an approach would consider "the operation to look at the
risks that the operation produces".
NATS suggested that "regulators should assess the particular
risk to manned aviation", and ask themselves whether a small
RPAS was "safe enough to undertake that particular task in
that particular airspace".
87. A proportionate approach which considered
risks on a case-by-case basis would differ from the classic approach
adopted for manned aircraft. Mr Sivel described the classic
process as: "You certify the aircraft, you certify the airman,
you certify the operator, and then it can fly in airspace",
considering each risk factor in isolation.
In contrast Mr Rahouja, of DG MOVE, said that a proportionate
approach to risk for small RPAS would adopt the principle that
"the first purpose is safety not only of the machines but
of the operations
we need to find a way of defining the
risk and then regulating accordingly to address that risk."
He referred to this as a "risk-based" approach, that
is to say an approach where the airworthiness and pilot competency
requirements are proportionate to the risk that an RPAS flight
presents to third parties.
88. One strength of a risk-based approach is
that it could take into account the variability of small RPAS
models, types and applications, a significant challenge to developing
regulations for commercial small-RPAS operations. The Royal Aeronautical
Society said that without adopting a risk-based approach, it would
"be difficult to develop a blanket regulation for such a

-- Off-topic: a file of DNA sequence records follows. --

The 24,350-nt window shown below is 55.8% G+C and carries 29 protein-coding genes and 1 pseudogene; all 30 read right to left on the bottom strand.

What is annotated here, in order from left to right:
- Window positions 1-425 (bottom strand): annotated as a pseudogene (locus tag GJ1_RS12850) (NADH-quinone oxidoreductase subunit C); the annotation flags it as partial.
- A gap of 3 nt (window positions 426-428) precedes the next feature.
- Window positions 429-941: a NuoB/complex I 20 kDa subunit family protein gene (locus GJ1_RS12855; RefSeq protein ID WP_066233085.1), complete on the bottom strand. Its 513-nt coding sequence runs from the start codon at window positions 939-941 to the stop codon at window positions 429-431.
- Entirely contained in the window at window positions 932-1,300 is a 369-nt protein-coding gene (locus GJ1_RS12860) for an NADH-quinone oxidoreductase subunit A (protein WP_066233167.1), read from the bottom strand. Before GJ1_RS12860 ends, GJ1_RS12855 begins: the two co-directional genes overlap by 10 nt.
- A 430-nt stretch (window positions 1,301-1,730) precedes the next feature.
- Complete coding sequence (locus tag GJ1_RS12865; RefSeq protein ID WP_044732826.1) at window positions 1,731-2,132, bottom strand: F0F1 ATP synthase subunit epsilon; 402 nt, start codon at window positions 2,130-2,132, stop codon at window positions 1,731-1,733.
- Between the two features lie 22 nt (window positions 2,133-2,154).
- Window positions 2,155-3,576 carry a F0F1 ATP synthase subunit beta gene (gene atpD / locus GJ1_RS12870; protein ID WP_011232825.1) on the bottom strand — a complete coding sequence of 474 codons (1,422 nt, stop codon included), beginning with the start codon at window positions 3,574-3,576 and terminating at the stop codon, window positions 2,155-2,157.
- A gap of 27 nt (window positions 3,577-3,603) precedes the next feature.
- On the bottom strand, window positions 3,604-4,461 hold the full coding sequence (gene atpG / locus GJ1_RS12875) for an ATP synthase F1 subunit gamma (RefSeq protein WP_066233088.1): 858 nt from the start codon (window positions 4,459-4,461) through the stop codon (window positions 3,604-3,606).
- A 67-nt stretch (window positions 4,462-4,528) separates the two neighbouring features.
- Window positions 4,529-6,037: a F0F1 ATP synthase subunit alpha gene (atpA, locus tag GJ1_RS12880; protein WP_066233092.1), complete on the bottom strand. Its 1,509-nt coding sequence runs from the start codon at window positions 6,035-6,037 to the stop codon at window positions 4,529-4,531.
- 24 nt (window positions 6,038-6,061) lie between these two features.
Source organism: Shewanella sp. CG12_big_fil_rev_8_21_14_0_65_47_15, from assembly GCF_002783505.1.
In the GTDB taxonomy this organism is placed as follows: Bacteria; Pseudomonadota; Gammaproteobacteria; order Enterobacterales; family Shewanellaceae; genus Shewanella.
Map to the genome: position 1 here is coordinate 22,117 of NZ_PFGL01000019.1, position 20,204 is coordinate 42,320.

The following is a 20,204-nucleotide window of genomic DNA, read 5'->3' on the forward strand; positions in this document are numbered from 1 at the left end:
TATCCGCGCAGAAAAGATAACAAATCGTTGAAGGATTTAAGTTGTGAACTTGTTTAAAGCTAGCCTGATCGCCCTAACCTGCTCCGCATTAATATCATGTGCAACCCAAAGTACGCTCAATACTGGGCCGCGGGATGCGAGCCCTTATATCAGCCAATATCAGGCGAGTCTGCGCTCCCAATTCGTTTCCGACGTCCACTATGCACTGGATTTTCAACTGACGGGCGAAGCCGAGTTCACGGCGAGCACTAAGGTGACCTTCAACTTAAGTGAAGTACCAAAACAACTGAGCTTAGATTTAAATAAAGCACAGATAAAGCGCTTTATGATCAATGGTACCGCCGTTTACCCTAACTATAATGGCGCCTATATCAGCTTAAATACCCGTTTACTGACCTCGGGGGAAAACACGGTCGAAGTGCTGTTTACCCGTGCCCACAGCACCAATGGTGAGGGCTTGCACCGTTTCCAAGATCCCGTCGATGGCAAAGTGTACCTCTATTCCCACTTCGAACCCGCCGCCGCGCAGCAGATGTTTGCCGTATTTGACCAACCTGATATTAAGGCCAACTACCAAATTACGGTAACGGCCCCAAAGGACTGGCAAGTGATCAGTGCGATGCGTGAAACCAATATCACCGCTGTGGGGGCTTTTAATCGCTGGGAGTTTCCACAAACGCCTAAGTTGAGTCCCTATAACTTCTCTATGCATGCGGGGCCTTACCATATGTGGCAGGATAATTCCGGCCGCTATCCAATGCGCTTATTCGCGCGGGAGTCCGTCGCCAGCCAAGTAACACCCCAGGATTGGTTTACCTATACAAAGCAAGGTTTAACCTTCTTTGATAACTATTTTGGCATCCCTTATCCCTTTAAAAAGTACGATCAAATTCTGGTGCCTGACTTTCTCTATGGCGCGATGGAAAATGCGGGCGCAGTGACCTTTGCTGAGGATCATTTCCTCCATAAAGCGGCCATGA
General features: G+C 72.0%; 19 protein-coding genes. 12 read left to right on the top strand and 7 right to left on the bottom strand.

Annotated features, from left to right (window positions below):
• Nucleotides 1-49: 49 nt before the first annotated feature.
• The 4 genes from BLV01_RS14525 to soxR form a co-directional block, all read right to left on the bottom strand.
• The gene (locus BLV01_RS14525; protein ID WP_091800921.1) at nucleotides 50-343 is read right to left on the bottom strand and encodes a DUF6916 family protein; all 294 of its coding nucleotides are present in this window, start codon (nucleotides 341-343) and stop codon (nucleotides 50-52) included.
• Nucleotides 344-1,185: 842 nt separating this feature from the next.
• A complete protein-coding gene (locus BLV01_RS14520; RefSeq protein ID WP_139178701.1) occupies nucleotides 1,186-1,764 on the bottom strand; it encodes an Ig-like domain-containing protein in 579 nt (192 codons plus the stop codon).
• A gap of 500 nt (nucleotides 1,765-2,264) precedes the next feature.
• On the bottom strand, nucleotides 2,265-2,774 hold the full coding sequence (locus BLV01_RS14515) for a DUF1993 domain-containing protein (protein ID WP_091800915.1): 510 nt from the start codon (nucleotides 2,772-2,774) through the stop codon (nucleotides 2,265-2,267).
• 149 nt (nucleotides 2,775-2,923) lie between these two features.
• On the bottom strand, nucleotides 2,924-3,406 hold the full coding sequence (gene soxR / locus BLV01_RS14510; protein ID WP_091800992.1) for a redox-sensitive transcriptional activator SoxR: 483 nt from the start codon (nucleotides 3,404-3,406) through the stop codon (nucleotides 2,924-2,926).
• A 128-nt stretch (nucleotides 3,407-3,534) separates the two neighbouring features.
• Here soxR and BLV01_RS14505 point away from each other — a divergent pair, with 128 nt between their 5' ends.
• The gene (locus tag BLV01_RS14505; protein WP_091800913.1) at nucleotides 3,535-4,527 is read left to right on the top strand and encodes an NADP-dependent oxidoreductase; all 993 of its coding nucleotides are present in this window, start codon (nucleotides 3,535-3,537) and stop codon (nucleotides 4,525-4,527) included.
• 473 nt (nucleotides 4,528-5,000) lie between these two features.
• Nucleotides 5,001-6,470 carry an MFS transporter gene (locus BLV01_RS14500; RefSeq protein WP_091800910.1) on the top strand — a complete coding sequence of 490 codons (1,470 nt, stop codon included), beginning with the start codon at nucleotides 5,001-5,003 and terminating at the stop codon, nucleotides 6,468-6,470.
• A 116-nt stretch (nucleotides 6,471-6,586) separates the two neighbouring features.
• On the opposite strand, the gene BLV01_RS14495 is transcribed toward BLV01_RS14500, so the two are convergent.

wide variety of air vehicles and sub-systems", a point echoed
by the Honourable Company of Airline Pilots: "Regulation
must reflect and address the potential range of RPAS sizes and
89. A benefit of a risk-based approach to safety
regulations for small RPAS is that businesses would only be required
to conform to safety standards where appropriate. This is already
the case in the UK under CAP 722. Gerry Corbett, of the CAA, said:
"Clearly, if you are operating somewhere
where there is very little risk to people on the ground or in
the air, you can be a little less fixed with some of the requirements
for the aircraft, as opposed to an unmanned aircraft flying over
London for example where you need to tighten up the requirements
a lot more."
90. Mr Sivel told us that countries which
adopted a proportionate or risk-based approach to regulations
"almost all now have rules in place, and they almost all
certify operators." He continued:
"To give you an example, in the UK a month
ago there were 300 certified operators. The country per inhabitant
that has the most certified operators in Europe is Sweden, and
then France, and then Norway. All these countries have taken a